NARSAD Grantee Helps Uncover Schizophrenia Warning Sign

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Debra Titone, Ph.D. at McGill University, Expert on schizophrenia and schizophrenia warning signs
Debra Titone, Ph.D.

A recent study, led in part by NARSAD Young Investigator Grantee Debra Titone, Ph.D. at McGill University, indicates that patients with schizophrenia are likely to have problems with reading fluency. This discovery may become a possible schizophrenia warning sign and help in early diagnosis and intervention.

While prior research has linked abnormalities in eye movements with schizophrenia, reading ability has been thought to be unaffected. In this study, the researchers went beyond the usual single-word reading tests and evaluated eye movement while study participants read simple sentences. Evaluating twenty patients with schizophrenia and sixteen non-psychiatric participants, they found that patients with schizophrenia had greater difficulty reading quickly, processing individual words and processing upcoming words—all of which would aid in reading fluency.

The findings were published in the February issue of the Journal of Experimental Psychology: General. In addition to offering a potential schizophrenia early warning sign, Dr. Titone adds that, "Improving reading through intervention in people with schizophrenia may be important to improving their ability to function in society."

Read more about this research

Article comments

Interesting research. My 28 yo son, who is diagnosed with sz also had an IEP for reading/spelling/language difficulties in elementary school. Poor visual motor fluency may be an early indicator that can help lead to early intervention.

need more on schizophrenia new treatment for people whoare being treated for mental illness

My son was identified with a disorder of eye brain disconnect when he was in first grade. He was prescribed a six month treatment of computer eye coordination. When he was 26 he was diagnosised with Schizophrenia, this research supports what I have long suspected.

My son was very bright an A student and in Junior High just dramatically dropped to a D-F student who refused to do any school work. He seemed to stop developing normally and was not motivated. He was diagnosed with Schizophrenia at 22 years old. For years he kept saying he needed glasses but his eyesight was deemed fine by many visits to eye doctors. He said bright red lights bothered him as he drove at night, etc.. Thank you for your research.

Unless I am missing something here, it's a little disconcerting that the title to this article purports to be about a warning sign that has been uncovered only to find that said study was conducted on individuals who already have schizophrenia. I am not at all disputing the usefulness of the study as my own sibling, as well as the individuals I've worked with over the years, certainly now have difficulty with reading fluency and it would be lovely if their fluency could be improved; however, none, that I know of had any such difficulties as children or teens. Although I have been told that studies have indicated that there is absolutely no evidence that schizophrenia is diagnosed more frequently in individuals with higher levels of intelligence, my own experience, as well as that of many of my social work colleagues, has led us to question this statement. The very brightest persons I worked with - almost all of whom were, in fact, skillful and prolific readers in their early lives - in my 20+ career as a social worker (in psychiatric and other settings) were those who were diagnosed with schizophrenia. If another NARSAD supporter could send me a reference to the aforementioned studies that prove otherwise, I'd love to have it. In the meantime, I will anxiously await the study that demonstrates that impairment of reading fluency begins prior to the onset of schizophrenia, thereby serving as a warning sign. [My apologies to the researcher if this is discussed in the full journal article to which I do not have access.]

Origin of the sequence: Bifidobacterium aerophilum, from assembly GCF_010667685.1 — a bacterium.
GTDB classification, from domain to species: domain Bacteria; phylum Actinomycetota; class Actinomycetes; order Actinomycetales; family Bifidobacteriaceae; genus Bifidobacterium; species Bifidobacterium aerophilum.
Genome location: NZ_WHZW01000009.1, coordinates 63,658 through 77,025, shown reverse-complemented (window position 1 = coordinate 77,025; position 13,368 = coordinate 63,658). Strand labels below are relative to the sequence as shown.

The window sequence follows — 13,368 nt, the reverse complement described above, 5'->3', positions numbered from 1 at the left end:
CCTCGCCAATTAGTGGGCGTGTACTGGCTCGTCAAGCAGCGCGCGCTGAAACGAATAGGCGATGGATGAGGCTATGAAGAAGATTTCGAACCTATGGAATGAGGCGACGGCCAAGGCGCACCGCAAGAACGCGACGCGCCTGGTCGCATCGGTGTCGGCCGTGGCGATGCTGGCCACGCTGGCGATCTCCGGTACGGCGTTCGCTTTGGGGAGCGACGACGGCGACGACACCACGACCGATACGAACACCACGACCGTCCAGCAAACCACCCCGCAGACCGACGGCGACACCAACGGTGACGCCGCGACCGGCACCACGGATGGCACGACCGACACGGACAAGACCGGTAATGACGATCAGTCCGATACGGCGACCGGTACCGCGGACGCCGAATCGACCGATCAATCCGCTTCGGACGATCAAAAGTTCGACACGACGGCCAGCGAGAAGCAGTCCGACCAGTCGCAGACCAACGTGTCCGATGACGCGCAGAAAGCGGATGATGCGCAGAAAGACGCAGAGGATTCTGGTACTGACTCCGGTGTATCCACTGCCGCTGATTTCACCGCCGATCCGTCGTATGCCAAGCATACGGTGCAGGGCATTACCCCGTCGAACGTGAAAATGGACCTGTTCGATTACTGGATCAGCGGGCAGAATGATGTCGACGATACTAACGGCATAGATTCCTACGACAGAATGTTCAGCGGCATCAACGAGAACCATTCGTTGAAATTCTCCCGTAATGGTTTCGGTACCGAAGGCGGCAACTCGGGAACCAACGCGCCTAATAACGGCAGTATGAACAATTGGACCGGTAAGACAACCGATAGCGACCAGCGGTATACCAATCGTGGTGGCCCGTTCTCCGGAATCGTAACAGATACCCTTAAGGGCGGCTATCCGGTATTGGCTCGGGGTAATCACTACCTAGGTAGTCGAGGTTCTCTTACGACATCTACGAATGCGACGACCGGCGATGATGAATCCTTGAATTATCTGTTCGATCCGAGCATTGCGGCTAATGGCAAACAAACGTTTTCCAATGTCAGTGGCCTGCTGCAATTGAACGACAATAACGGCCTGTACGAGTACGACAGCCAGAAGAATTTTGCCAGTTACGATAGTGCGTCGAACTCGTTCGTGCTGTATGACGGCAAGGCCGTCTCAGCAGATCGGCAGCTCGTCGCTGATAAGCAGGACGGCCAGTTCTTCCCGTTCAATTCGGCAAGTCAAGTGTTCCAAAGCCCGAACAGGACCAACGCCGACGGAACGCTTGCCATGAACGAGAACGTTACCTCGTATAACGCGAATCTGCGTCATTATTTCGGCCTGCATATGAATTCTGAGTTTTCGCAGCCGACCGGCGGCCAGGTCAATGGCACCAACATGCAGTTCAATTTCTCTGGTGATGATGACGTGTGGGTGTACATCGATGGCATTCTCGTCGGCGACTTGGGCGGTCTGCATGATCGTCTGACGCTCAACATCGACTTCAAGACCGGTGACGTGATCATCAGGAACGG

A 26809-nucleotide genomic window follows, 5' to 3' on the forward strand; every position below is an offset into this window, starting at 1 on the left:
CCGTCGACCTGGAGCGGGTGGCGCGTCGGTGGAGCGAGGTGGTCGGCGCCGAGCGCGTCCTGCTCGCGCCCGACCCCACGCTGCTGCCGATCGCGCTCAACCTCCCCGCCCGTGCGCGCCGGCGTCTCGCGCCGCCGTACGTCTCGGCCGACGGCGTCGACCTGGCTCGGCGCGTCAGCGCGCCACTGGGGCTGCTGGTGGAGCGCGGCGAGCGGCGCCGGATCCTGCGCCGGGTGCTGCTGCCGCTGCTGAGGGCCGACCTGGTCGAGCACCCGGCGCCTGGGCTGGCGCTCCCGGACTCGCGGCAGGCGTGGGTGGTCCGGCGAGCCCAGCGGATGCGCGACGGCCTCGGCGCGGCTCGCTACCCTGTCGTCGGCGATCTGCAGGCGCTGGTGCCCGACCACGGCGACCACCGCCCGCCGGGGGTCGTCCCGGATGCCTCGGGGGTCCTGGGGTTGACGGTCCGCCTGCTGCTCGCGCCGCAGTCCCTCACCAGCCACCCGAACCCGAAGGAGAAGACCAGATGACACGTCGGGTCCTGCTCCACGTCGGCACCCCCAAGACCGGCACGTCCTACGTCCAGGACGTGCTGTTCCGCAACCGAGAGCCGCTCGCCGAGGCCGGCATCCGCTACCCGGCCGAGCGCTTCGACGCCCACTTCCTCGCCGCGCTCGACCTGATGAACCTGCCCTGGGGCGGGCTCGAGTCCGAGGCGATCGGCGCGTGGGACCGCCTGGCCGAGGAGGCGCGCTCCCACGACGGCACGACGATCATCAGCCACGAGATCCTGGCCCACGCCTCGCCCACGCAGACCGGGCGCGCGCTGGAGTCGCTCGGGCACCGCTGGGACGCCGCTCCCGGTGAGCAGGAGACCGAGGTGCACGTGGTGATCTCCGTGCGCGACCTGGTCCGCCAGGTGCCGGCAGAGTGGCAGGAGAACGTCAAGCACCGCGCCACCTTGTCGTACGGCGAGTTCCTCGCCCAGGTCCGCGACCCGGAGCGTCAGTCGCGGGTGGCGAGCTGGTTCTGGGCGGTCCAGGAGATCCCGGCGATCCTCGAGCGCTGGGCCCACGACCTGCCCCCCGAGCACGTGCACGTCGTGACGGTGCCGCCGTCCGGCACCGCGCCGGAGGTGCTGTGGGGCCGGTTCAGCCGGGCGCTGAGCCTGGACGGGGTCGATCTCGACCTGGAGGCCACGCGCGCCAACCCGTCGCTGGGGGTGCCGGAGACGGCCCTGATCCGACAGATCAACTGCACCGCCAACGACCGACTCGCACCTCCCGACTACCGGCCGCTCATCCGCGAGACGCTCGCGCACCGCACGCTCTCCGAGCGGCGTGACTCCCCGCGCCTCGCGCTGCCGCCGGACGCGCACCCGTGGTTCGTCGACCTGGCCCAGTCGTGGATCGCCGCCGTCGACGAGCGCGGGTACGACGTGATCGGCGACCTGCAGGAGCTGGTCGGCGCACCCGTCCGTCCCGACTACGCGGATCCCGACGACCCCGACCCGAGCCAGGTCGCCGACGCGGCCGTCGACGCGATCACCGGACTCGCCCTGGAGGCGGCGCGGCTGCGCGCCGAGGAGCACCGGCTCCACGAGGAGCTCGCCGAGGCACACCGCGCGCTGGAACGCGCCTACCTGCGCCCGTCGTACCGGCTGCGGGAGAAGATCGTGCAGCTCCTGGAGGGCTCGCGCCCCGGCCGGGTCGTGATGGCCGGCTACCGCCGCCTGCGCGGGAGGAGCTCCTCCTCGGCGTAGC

How do you differentiate these finding from those who were diagnosed with dyslexia as a child? In other words, how many of the participants in this study already had a diagnosis of dylexia before the study was undertaken? How do you know that those who showed signs of reading fluency and comprehension problems didn't already have trouble reading? Did any one think to study the link between dylexia in childhood and later development of schizophrenia/ shizoaffective/ biporlar affective disorders?

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Please note that researchers cannot give specific recommendations or advice about treatment; diagnosis and treatment are complex and highly individualized processes that require comprehensive face-to- face assessment. Please visit our "Ask an Expert" section to see a list of Q & A with NARSAD Grantees.
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